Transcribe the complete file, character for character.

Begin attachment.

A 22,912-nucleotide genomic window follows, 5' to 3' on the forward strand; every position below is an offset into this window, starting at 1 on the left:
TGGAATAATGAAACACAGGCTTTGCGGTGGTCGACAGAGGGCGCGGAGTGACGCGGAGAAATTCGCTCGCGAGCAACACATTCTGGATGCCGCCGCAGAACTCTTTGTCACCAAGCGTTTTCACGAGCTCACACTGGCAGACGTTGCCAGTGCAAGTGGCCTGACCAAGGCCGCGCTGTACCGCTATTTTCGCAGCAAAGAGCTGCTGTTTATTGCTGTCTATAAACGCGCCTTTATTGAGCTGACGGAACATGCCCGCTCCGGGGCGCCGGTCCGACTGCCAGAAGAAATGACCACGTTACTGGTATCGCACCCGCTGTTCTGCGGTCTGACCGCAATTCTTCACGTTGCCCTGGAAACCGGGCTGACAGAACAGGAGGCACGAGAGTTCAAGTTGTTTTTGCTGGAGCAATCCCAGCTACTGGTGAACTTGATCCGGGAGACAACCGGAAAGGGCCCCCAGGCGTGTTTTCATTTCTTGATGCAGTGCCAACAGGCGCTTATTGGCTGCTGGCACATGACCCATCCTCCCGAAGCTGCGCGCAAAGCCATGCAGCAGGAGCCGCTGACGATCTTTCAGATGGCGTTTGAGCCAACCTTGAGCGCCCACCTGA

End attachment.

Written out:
A 22,912-nucleotide genomic window follows, 5' to 3' on the forward strand; every position below is an offset into this window, starting at 1 on the left:
TGGAATAATGAAACACAGGCTTTGCGGTGGTCGACAGAGGGCGCGGAGTGACGCGGAGAAATTCGCTCGCGAGCAACACATTCTGGATGCCGCCGCAGAACTCTTTGTCACCAAGCGTTTTCACGAGCTCACACTGGCAGACGTTGCCAGTGCAAGTGGCCTGACCAAGGCCGCGCTGTACCGCTATTTTCGCAGCAAAGAGCTGCTGTTTATTGCTGTCTATAAACGCGCCTTTATTGAGCTGACGGAACATGCCCGCTCCGGGGCGCCGGTCCGACTGCCAGAAGAAATGACCACGTTACTGGTATCGCACCCGCTGTTCTGCGGTCTGACCGCAATTCTTCACGTTGCCCTGGAAACCGGGCTGACAGAACAGGAGGCACGAGAGTTCAAGTTGTTTTTGCTGGAGCAATCCCAGCTACTGGTGAACTTGATCCGGGAGACAACCGGAAAGGGCCCCCAGGCGTGTTTTCATTTCTTGATGCAGTGCCAACAGGCGCTTATTGGCTGCTGGCACATGACCCATCCTCCCGAAGCTGCGCGCAAAGCCATGCAGCAGGAGCCGCTGACGATCTTTCAGATGGCGTTTGAGCCAACCTTGAGCGCCCACCTGA